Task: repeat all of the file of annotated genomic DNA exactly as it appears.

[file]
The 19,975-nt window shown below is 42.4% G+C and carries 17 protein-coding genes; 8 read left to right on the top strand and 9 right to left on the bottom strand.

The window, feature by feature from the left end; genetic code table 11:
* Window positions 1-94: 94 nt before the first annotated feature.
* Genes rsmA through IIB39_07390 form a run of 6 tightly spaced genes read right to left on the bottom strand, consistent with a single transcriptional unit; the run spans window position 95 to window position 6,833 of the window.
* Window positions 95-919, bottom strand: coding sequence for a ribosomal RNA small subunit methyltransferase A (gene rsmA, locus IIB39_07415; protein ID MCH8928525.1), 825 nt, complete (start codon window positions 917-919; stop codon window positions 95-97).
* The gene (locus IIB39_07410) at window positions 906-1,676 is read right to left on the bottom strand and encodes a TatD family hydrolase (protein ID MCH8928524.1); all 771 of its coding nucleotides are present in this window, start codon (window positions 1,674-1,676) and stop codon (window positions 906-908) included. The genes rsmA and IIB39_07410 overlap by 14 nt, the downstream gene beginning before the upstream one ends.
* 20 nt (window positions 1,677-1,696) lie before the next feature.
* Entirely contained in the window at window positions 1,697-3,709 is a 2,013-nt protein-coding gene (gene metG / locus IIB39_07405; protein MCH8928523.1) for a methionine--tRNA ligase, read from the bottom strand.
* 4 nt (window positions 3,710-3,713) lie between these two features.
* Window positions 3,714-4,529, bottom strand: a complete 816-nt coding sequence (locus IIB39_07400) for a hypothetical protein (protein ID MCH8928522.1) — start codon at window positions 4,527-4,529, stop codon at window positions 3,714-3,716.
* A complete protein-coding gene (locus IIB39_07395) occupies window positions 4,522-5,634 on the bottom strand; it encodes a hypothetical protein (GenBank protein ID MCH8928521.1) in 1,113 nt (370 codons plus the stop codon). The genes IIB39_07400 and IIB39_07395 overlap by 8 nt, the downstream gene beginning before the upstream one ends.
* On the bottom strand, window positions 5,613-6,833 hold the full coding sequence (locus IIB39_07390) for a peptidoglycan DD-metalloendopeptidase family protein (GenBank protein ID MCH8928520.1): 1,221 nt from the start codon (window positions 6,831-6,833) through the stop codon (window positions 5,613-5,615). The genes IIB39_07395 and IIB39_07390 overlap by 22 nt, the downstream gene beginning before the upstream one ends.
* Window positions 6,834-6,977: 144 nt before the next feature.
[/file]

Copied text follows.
The 19,975-nt window shown below is 42.4% G+C and carries 17 protein-coding genes; 8 read left to right on the top strand and 9 right to left on the bottom strand.

The window, feature by feature from the left end; genetic code table 11:
* Window positions 1-94: 94 nt before the first annotated feature.
* Genes rsmA through IIB39_07390 form a run of 6 tightly spaced genes read right to left on the bottom strand, consistent with a single transcriptional unit; the run spans window position 95 to window position 6,833 of the window.
* Window positions 95-919, bottom strand: coding sequence for a ribosomal RNA small subunit methyltransferase A (gene rsmA, locus IIB39_07415; protein ID MCH8928525.1), 825 nt, complete (start codon window positions 917-919; stop codon window positions 95-97).
* The gene (locus IIB39_07410) at window positions 906-1,676 is read right to left on the bottom strand and encodes a TatD family hydrolase (protein ID MCH8928524.1); all 771 of its coding nucleotides are present in this window, start codon (window positions 1,674-1,676) and stop codon (window positions 906-908) included. The genes rsmA and IIB39_07410 overlap by 14 nt, the downstream gene beginning before the upstream one ends.
* 20 nt (window positions 1,677-1,696) lie before the next feature.
* Entirely contained in the window at window positions 1,697-3,709 is a 2,013-nt protein-coding gene (gene metG / locus IIB39_07405; protein MCH8928523.1) for a methionine--tRNA ligase, read from the bottom strand.
* 4 nt (window positions 3,710-3,713) lie between these two features.
* Window positions 3,714-4,529, bottom strand: a complete 816-nt coding sequence (locus IIB39_07400) for a hypothetical protein (protein ID MCH8928522.1) — start codon at window positions 4,527-4,529, stop codon at window positions 3,714-3,716.
* A complete protein-coding gene (locus IIB39_07395) occupies window positions 4,522-5,634 on the bottom strand; it encodes a hypothetical protein (GenBank protein ID MCH8928521.1) in 1,113 nt (370 codons plus the stop codon). The genes IIB39_07400 and IIB39_07395 overlap by 8 nt, the downstream gene beginning before the upstream one ends.
* On the bottom strand, window positions 5,613-6,833 hold the full coding sequence (locus IIB39_07390) for a peptidoglycan DD-metalloendopeptidase family protein (GenBank protein ID MCH8928520.1): 1,221 nt from the start codon (window positions 6,831-6,833) through the stop codon (window positions 5,613-5,615). The genes IIB39_07395 and IIB39_07390 overlap by 22 nt, the downstream gene beginning before the upstream one ends.
* Window positions 6,834-6,977: 144 nt before the next feature.